Guide to Brewing your own Catappa Blackwater Extract | Learn about benefits of tannins in Terminalia catappa leaves

How to brew your own catappa Blackwater extract

Published by Amy Lim October 2, 2011

Commercial blackwater extracts tend to be very expensive. This guide provides some easy to follow steps for brewing blackwater extract using Indian Almond (Terminalia catappa / ketapang) leaves.

Some fish species, such the betta, gourami, killifish, and arowana, call their acidic water environment "blackwater", which refers to a specific color of water. The tannins in driftwood, peat moss, and dead leaves give the water in these ecosystems a distinctive amber or tea hue. As the seasons change, Indian Almond (Terminalia/Ketapang) trees will drop some of their leaves, and occasionally they will drop nearly all of their leaves. Where there are Indian almond trees, the blackwater stream, marsh, or pond will likely be littered with Indian almond leaves. In other words, the tannins in the dried Indian Almond Leaves that have fallen into the water give the blackwater its distinctive hue.

Tannins aren't the only thing that can be drained from Indian almond leaves; research has revealed that many other healthy compounds can be extracted from these leaves as well.

Dr. Robert J. Goldstein (not the podiatrist-want tobe terrorist from Florida; but the North Carolina aquarist and environmental consultant who produced multiple books on fish-keepings) writes in his 2002 study titled "Water Conditioners and Additives," in reference to Terminalia catappa tree leaves:

In traditional medicine, the big leathery leaves are used to heal infections, indigestion, and other ailments. The tea made from the water extract is quite potent medicinally. To create a flat surface for the bubblenest and to leach chemicals that protect the fry from illnesses, Betta breeders in Southeast Asia often add a dried leaf. Detritus from the rotting leaves can be used to cultivate infusoria that are resistant to extracts, which can then be fed to the infants. Notable among the 35 aromatic (ring structure) compounds discovered in these leaves were benzene-acetaldehyde, acetones, and sabinen-hydrate. The first is highly antibacterial, and a number of the other 35 disrupt the membranes of microorganisms.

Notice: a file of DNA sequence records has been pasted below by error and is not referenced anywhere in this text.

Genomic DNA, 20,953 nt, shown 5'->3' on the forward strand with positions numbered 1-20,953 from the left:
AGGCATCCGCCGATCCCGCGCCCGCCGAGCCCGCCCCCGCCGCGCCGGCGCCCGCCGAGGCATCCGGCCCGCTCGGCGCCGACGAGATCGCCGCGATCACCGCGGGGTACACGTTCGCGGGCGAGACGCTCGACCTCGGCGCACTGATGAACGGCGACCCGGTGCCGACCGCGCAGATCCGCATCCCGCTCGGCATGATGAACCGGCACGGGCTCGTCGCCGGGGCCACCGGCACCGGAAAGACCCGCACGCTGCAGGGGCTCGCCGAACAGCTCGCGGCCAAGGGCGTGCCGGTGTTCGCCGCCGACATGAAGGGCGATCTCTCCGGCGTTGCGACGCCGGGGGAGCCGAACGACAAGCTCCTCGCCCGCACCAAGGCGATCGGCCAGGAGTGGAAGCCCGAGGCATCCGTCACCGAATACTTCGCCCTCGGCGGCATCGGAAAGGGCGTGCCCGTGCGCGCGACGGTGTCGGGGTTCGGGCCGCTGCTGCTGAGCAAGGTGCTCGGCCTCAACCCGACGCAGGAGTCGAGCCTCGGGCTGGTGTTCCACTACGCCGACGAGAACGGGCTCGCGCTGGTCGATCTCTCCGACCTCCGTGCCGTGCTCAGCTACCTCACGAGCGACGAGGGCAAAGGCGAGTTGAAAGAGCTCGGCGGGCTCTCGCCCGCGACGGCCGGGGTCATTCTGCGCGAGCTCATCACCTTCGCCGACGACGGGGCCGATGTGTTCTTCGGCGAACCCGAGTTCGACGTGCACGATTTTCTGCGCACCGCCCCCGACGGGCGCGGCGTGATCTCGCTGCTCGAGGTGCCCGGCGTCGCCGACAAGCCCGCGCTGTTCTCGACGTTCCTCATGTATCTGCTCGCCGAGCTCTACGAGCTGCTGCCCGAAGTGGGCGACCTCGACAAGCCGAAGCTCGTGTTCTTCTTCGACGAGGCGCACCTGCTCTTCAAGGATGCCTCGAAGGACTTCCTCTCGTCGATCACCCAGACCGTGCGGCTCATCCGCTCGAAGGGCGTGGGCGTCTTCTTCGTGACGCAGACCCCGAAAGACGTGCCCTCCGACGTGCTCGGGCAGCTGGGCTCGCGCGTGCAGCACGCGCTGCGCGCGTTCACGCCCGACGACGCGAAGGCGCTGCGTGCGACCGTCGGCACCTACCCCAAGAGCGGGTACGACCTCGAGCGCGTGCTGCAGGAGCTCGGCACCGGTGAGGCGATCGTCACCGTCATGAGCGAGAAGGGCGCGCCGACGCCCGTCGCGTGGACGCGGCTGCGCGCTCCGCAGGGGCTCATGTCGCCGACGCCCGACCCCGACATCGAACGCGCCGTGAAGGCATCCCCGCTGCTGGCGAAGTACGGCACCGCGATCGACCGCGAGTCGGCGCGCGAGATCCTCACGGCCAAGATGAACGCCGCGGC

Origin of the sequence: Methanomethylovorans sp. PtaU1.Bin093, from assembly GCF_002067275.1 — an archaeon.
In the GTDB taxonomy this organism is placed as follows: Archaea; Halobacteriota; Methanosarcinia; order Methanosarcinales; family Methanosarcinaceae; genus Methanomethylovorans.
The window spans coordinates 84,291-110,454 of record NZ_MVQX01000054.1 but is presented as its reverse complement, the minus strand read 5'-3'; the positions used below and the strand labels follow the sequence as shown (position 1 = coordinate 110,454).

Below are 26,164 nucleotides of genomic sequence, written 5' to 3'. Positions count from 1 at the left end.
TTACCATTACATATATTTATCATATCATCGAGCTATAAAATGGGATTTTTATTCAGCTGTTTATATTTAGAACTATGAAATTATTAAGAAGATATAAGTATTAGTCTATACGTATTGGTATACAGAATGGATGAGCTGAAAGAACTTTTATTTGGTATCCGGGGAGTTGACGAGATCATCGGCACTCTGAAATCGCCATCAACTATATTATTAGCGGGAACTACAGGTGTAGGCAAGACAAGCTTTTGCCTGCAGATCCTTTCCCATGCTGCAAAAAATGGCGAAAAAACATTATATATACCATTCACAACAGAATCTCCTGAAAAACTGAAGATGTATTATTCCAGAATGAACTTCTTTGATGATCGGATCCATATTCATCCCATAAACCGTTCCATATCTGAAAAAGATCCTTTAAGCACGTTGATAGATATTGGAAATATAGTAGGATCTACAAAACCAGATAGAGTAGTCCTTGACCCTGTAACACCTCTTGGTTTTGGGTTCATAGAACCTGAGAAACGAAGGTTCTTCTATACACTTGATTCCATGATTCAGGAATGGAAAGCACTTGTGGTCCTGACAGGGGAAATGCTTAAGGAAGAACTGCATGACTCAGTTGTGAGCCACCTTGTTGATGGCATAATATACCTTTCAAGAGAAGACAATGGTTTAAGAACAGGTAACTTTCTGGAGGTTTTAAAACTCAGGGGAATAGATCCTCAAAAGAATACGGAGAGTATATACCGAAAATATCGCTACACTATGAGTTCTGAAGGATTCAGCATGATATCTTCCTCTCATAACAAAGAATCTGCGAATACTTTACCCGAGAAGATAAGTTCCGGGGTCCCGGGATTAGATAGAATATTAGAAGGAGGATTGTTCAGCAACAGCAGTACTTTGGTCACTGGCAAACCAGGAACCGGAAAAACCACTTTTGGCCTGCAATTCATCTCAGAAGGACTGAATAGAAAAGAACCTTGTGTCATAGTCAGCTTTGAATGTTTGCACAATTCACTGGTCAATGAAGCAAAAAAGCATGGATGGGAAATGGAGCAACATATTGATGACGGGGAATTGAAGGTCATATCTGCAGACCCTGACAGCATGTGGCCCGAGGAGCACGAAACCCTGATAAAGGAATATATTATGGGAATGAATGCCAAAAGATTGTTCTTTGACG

And he adds: "So these leaves are not simply sources of stains and tannins and other acids as we would get from oak or hickory, but rich in many other kinds of complex and highly effective chemicals with a wide range of physiological and antimicrobial effects."

For this reason, blackwater extract made with Indian Almond Leaves can actually be more effective than those made with peat moss alone.

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To brew blackwater extract, follow the following steps:

1. Collect or purchase a bag of Indian Almond Leaves. If you purchase, Grade C leaves will be good enough, but remind your supplier not to clip off the leaf-stubs if he routinely does so.

2. Wash the leaves over running water with a stiff brush if they are not already washed. If they are already washed, rinse the leaves.

3. Get a large pot (preferably clay pot, else stainless steel, but certainly not copper) which is large enough to contain say 2 gallon of water.

4. Put about 50 (or more) leaves for each gallon of water the pot can contain.

5. Fill with clean water (preferably with chlorine and chloramine removed).

6. Weigh the leaves down with a chemically inert stone (e.g. granite).

7. Let the leaves soak in the pot for a day.

8. Boil the pot for 15-20 minutes.

9. Leave it to cool and soak for another day.

10. Boil one more time for 10-15 minutes.

11. Leave to cool. The water in the pot should be as black as thick coffee and very fragrant.

12. Filter the blackwater extract through a coffee paper filter (to trap detritus or any other insoluble matter).

13. Store the liquid in sturdy plastic or glass bottles.

14. Refrigerate or keep somewhere cool.

Dosage & Improvements

Dosage will be 1 ounce for 1 gallon of water in the Betta tank. Use your discretion for larger tanks, but do not use more than 1 ounce for 1 gallon of water.

To improve efficiency you may also add anti-chlorine and chloramine into it, but make sure you calculate how much to add so that when you use 1 ounce of your blackwater extract, you will be able to treat 1 gallon of water (to rid it of chlorine and chloramine).

Refrigerate or use standard canning process to give your extract a longer shelf-life.


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Guide to Brewing your own Catappa Blackwater Extract | Learn about benefits of tannins in Terminalia catappa leaves
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